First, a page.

Energy bill increase is a 'crisis' for disabled says Martin Lewis
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The Resolution Foundation is warning that 2.5 million households in England are set to fall into “fuel stress” as a result of the rise to the energy price cap yesterday (April 1), which will see bills rise by £693 this year. Another 2.5 million are forecast to be at risk if the price cap is raised even further to £2,500 in October 2022. Research conducted by the think tank has highlighted that low-income families will be the most adversely affected by the hike to energy bills but many will be unable to access vital support to mitigate the impact.
As it stands, the poorest fifth of households are predicted to spend over twice as much of their family budgets on energy bills as the richest fifth in the country.
Furthermore, Britons who live poorly insulated homes, which have an energy efficiency rating of E are set to see their prices go up more than most.
These households will see their energy bills become £320 a year higher than those in similarly-sized C-rated homes.
If current forecasts remain the same, this “efficiency gap” between different households could get as high as £380.
Introduced to address the energy crisis, the council tax rebate gives households in bands to A to D a £150 discount on their bill. Overall, the people who are in these council tax brackets make up 80 percent of the UK’s population.
However, those who are not in tax brackets A to D will be unable to receive this means of support. For example, one fifth of the poorest households in London are in bands E to H so can not get the £150 discount.
On top of this, landlords usually pay their tenants’ council tax and are not legally required to pass the rebate onto whoever is living in the property. Due to this, those who are renting rooms or properties may have to pay the higher energy bills.
In light of this, the Resolution Foundation is calling for more targeted support to address the potential devastating impact the increase to energy bills will have on those who are low income.
After yesterday’s bill increase, Jonathan Marshall, the senior economist at the Resolution Foundation, said: “Today’s energy price cap rise will see the number of households experiencing fuel stress double to five million.
“With the price cap expected to rise sharply again on October 1, a further 2.5 million households could fall into fuel stress this autumn, unless more support is provided.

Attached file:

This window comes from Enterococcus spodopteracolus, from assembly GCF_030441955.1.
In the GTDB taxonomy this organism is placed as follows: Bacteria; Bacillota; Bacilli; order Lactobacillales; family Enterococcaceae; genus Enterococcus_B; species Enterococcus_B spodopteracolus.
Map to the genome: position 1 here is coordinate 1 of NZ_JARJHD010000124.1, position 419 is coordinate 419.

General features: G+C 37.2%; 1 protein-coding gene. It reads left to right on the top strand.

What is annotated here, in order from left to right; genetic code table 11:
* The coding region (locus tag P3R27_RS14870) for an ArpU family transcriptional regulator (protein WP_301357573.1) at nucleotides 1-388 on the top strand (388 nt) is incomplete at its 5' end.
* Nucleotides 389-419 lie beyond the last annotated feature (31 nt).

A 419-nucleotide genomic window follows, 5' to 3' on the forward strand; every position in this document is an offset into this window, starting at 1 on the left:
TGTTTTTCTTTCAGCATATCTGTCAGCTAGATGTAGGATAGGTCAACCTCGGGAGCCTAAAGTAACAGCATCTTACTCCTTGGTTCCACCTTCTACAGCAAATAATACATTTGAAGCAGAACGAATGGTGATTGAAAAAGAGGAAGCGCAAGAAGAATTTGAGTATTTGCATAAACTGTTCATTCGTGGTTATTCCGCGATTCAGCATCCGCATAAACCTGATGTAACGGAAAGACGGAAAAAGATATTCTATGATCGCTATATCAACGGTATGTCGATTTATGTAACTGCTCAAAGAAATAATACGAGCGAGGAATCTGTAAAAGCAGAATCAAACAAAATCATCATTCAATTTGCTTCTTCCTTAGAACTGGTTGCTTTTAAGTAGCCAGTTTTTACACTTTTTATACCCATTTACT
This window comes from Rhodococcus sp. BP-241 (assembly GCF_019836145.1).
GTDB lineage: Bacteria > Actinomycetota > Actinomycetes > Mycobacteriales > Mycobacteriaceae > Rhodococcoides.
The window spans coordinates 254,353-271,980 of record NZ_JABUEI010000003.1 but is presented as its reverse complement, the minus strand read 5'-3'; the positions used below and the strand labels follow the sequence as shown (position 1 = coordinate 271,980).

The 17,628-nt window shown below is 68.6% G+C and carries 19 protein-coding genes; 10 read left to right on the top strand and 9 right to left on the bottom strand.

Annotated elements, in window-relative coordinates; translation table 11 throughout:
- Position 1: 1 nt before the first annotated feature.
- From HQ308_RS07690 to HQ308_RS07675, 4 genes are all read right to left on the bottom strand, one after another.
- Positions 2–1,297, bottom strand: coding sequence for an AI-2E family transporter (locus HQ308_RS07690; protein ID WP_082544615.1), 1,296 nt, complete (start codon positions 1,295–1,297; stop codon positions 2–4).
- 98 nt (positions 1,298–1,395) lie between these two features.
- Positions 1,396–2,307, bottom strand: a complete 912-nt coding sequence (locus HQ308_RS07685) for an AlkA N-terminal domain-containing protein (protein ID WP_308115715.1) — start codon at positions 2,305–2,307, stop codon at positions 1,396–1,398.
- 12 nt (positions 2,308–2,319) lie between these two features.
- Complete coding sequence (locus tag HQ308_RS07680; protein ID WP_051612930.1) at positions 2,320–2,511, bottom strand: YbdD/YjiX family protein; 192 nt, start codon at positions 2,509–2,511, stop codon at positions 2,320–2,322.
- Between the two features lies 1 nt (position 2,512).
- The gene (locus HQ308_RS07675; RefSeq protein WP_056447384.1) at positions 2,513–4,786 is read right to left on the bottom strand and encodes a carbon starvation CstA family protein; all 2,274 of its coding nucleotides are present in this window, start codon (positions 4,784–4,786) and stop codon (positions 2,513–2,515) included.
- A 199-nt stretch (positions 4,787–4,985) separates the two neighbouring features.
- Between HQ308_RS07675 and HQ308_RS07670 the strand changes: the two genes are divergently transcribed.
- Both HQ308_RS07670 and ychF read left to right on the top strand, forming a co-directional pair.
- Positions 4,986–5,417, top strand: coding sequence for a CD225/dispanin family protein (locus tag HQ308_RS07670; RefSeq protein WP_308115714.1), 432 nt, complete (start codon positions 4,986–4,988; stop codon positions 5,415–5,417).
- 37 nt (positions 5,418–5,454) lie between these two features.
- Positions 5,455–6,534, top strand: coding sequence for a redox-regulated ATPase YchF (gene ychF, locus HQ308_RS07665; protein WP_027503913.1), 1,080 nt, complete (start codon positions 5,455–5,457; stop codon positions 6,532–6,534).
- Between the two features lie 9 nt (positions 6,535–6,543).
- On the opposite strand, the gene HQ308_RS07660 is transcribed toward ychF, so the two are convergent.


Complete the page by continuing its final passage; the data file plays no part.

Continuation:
“There are no easy ways to protect people from rising bills in the current climate. But with many of the poorest households missing out on the Council Tax rebate, this scheme should be used to supplement, rather than replace, support via the benefit system, which is better equipped to target lower-income families.
“Another increase in energy bills this autumn hastens the need for more immediate support, as well as a clear, long-term strategy for improving home insulation, ramping up renewable and nuclear electricity generation, and reforming energy markets so that families’ energy bills are less dependent on global gas prices.”
As well as the Resolution Foundation’s warning, charities such as Age UK have downed the alarm that many older households will not be entitled to the council tax rebate
Of this group, 21 percent are either living in poverty or claiming income-related benefit support from the Department for Work and Pensions (DWP), according to the charity.
Caroline Abrahams, Charity Director at Age UK, explained: “The Chancellor paused the triple lock guarantee to the state pension this year on the basis that the increase in average earnings at the time was a temporary blip due to the pandemic.
“Since then, prices have soared so next month’s planned 3.1 percent increase is only a drop in the ocean compared to the sharp rises in energy and other costs confronting us all.
“As things stand, at Age UK we simply cannot see how older people who have no other sources of income besides their state pension and benefits will be able to pay the higher prices they face.
“Those with few if any savings are out of options and their only hope now is that the Government will recognise their difficulties and extend a helping hand.”
A spokesperson for the the Department for Levelling Up, Housing and Communities said: “Direct debit is the quickest and easiest way to pay council tax, and the best way for most people to get the rebate.
“Eligible households who don’t pay their council tax by direct debit will be invited to make a claim. Councils will be reimbursed for their administration costs.”
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